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Common Name:

Eucalyptus, Gum Tree, or Ironbarks

Scientific Name:

Eucalyptus spp.

Family Name:

Myrtaceae

Description:

Eucalyptus are a huge genus of small to large mostly evergreen trees. Some of the largest trees in the world are Eucalyptus spp. Many species have attractive blue-green aromatic leaves; foliage is frequently opposite and rounded in youth becoming alternate and ovate to lanceolate at maturity. Flowering can be attractive, but may not be as valued as the platy to exfoliating bark character on many species.

Plant Habit or Use:

Warm season annual, tree, small tree, medium tree, large tree, tropical

Exposure:

sun

Flower Color:

Inconspicuous to spectacular, various colors but yellow-green and red are common in cultivated species

Blooming Period:

Spring, summer, fall

Fruit Characteristics:

Small capsule, not ornamental

Height:

under 10 ft to nearly 300 ft

Width:

variable, usually upright to irregularly rounded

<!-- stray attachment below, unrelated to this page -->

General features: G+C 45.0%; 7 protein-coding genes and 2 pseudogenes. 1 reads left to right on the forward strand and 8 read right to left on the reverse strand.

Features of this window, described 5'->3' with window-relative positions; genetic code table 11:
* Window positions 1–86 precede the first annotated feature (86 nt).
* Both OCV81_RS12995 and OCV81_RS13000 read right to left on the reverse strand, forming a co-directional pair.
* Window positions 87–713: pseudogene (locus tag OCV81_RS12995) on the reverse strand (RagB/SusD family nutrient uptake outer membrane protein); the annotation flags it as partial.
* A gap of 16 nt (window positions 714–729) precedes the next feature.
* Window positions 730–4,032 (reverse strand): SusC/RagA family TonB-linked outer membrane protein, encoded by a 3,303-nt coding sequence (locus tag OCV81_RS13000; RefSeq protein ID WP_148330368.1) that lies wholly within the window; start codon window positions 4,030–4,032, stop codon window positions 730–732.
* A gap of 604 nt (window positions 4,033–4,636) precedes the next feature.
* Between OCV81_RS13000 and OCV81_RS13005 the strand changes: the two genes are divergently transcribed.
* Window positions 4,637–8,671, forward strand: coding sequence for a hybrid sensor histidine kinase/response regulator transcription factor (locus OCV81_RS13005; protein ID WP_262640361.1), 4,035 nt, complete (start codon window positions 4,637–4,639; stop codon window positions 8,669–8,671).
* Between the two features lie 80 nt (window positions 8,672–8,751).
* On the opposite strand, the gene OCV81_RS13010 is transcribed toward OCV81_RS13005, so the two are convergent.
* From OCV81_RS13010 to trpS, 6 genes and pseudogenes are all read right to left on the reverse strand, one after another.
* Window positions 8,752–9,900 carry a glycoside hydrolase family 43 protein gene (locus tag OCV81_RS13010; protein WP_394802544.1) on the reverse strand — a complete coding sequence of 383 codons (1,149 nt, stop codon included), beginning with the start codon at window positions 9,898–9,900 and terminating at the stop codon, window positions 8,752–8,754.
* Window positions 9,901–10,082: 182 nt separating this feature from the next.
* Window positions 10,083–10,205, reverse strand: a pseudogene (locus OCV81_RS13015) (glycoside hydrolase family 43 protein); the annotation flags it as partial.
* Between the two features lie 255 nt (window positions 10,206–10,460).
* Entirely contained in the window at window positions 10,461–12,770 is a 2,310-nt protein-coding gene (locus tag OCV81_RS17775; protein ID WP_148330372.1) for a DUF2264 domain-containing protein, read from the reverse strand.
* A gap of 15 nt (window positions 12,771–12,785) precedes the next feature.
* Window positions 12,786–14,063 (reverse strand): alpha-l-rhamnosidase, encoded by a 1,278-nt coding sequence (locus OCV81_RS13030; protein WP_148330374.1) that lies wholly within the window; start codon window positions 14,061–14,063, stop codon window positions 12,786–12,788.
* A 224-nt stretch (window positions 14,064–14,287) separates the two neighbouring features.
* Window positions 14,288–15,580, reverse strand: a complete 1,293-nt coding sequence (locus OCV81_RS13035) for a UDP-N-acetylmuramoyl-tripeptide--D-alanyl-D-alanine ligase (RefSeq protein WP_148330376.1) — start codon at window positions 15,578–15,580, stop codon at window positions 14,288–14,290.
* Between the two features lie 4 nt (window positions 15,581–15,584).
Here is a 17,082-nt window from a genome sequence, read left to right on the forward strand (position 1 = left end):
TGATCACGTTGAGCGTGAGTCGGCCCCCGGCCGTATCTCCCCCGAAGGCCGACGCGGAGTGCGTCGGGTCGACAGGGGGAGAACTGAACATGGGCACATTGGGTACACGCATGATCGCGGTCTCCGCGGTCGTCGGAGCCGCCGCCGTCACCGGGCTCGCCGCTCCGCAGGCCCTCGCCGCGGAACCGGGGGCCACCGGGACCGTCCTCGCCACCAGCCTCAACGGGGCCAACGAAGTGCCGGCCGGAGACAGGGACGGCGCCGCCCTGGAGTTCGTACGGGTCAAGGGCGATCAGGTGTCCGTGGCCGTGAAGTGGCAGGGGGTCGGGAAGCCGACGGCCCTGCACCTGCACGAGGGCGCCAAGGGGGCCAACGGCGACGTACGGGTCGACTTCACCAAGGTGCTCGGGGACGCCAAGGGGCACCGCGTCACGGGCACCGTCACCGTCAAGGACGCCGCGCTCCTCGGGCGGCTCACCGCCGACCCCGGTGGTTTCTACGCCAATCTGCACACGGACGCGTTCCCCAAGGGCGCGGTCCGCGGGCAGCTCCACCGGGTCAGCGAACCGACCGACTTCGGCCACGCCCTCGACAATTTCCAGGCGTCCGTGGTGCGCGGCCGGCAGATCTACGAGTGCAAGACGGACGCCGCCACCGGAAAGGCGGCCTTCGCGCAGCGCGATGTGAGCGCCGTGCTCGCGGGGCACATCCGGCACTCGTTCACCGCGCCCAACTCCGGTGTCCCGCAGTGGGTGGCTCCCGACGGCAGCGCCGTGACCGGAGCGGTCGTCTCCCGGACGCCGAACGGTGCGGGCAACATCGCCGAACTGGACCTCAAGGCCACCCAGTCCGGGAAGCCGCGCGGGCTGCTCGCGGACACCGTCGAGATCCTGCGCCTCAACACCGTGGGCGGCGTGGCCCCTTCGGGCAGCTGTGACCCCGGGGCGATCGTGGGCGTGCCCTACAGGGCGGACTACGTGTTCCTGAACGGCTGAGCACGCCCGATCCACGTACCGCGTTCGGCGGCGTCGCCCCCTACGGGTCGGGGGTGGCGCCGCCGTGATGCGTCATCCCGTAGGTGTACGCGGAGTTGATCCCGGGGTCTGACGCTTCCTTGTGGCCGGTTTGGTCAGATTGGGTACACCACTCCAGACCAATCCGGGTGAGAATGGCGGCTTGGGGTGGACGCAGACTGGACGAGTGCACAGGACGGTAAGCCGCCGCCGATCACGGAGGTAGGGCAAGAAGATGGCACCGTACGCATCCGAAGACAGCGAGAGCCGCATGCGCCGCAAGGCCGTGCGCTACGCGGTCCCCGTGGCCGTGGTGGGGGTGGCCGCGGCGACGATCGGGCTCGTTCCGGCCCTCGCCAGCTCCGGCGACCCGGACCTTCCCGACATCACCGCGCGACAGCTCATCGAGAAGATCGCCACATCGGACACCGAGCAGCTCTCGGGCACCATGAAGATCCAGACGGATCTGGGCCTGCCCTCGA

Earth–Kind® Index:

  • Heat Tolerance: Medium Heat Tolerance
  • Water Requirements: Medium Water Use
  • Soil Requirements: Medium Soil Requirements
  • Pest Tolerance: High Pest Resistance
  • Fertility Requirements: Low Fertility Requirements
Explanation of the Earth–Kind® Index breakdown

Firewise Index

8.00
Explanation of the Firewise Index numerical value

USDA Hardiness Zones:

9, 10, 11

Regions that intersect these hardiness zones:
Region E - Upper Rio Grande Region F - Hill Country and Central Coast Region G - Southeast Texas Region H - Rio Grande Valley
Click image for enlarged map of USDA Hardiness Zones

Additional Comments:

In their native habitat and on the West Coast some species are cold hardy to USDA zone 8, but fall acclimation is poor in much of Texas resulting in severe to minimal dieback in most years; large tree form specimens in Texas are infrequent. Most species require good drainage and tend to become chlorotic on high pH soils.
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A Special Note about Cool Season Annuals

Cool season annuals typically are planted in the fall or early winter and flower in early spring under moderate temperatures. This group of plant materials includes: pansies, snapdragons, violas, dianthus, flowering cabbage/kale, etc. Because cool season annuals flower in the spring when conditions are mild, most have limited heat tolerance.

As a result cool season annuals do not receive a high Earth–Kind® index despite their outstanding landscape qualities.